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Washington state Insurance Commissioner Mike Kreidler urges Congress to practice patience with Affordable Care Act
Noting the challenges that the United States resolved with other major reforms, Washington state Insurance Commissioner Mike Kreidler urged Congress to exercise patience with the Affordable Care Act.
“It’s fine to be a critic,” Kreidler told members of the U.S. House Ways and Means Health Subcommittee this morning. “But it’s clear there are a lot of people who are hurting from having no health-care coverage.”
The Affordable Care Act provides the tools to get millions of citizens access to health care that has been unavailable to them for decades, Kreidler said.
As an example, Kreidler cited the current enrollment of 175,000 individuals in Washington’s state-based exchange, the Washington Healthplanfinder.
Washington’s exchange is succeeding because of a bipartisan commitment in the state to improve health care for citizens. About 1 million Washington residents have no coverage, according to a report by Kreidler’s office.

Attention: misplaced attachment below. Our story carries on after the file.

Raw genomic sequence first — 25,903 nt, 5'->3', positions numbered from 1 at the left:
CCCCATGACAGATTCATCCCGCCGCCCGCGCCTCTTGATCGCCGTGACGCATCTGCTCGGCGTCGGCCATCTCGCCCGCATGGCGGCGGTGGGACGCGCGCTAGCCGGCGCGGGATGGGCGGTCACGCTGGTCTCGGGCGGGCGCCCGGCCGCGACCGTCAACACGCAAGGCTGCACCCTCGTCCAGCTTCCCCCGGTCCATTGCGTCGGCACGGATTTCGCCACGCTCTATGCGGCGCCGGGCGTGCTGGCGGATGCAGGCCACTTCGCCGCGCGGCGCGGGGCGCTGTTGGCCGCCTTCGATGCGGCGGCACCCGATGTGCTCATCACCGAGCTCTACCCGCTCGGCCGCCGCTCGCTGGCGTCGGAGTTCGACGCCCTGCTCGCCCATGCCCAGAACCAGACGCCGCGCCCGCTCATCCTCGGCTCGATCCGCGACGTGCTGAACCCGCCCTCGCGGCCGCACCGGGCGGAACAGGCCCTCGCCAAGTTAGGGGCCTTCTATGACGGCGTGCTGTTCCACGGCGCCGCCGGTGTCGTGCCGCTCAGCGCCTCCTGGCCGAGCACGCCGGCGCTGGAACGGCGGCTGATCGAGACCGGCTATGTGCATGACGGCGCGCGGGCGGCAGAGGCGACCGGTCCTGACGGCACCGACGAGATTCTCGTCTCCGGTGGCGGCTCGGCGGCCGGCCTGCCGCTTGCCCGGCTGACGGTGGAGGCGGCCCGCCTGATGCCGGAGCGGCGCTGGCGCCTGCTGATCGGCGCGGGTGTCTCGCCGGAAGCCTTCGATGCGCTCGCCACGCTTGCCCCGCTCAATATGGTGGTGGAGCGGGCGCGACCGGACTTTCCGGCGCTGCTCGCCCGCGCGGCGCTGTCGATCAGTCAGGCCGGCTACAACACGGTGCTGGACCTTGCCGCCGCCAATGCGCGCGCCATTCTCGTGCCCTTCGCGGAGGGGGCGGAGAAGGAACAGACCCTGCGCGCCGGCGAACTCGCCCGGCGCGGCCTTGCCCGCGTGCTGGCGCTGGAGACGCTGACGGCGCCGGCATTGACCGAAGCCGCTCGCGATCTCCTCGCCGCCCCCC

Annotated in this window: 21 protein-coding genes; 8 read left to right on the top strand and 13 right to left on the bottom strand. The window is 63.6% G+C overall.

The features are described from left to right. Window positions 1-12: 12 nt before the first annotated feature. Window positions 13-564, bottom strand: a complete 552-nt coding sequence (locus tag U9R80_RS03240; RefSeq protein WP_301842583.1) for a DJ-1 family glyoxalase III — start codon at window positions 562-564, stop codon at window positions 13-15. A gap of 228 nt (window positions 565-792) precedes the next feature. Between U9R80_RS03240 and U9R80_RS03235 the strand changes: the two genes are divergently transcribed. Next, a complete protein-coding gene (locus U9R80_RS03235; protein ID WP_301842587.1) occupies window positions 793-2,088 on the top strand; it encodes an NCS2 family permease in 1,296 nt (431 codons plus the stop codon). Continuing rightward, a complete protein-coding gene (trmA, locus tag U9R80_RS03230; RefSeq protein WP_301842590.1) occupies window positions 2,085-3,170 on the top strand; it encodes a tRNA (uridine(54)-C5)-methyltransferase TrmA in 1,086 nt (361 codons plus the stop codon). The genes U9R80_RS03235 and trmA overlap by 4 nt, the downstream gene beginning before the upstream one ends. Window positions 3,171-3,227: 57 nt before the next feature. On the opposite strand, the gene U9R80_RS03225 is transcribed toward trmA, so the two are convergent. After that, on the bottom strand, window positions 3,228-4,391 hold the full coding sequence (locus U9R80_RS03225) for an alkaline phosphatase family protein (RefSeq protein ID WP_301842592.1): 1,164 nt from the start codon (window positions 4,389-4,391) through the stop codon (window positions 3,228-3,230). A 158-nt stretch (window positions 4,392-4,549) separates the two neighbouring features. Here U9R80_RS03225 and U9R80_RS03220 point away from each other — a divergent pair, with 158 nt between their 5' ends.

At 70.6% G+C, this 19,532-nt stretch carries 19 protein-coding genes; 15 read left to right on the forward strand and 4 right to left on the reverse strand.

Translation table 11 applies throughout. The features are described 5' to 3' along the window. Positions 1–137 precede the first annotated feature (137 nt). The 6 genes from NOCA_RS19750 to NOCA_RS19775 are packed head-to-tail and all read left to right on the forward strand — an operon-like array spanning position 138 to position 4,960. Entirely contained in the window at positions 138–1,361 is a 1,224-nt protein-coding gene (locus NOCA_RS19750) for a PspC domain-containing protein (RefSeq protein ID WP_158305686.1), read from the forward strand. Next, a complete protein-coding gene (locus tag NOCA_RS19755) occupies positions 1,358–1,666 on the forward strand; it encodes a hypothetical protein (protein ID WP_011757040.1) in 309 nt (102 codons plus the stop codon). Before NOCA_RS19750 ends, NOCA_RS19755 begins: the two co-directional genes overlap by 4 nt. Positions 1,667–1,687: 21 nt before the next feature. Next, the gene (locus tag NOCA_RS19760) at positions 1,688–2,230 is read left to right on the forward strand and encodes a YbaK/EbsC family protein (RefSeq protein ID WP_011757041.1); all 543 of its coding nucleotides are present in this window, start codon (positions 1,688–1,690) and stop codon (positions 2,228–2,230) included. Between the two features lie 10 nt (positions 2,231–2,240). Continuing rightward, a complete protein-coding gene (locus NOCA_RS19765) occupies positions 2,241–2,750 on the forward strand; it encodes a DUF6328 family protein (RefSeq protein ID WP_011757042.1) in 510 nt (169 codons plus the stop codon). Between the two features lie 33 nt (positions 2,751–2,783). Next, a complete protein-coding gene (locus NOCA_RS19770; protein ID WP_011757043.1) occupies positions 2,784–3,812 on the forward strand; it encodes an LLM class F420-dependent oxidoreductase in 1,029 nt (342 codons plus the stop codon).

“We took control of it,” Kreidler said, noting that Washington is just one of 14 states that decided to run its own exchange. “We did not defer that responsibility to the federal government.”
Kreidler said the current attacks by opponents of health-care reform do nothing to help those who need coverage the most. The commissioner also noted that the challenges that troubled the beginning of Social Security in the 1930s, Medicare in 1965 and the addition of prescription drug benefits to Medicare in 2005 were eventually resolved.
“We’re in the early stages of enrollment,” Kreidler said. “The challenges we face today are not unique from what we’ve faced in the past. In the states, we need you to help lead the transformation of a failing health-care system into one that provides real and lasting benefits for all of the citizens of our nation.”
Kreidler was invited to testify at today’s hearing by Congressman Jim McDermott, D-7th District, who serves as the Ranking Member on the subcommittee.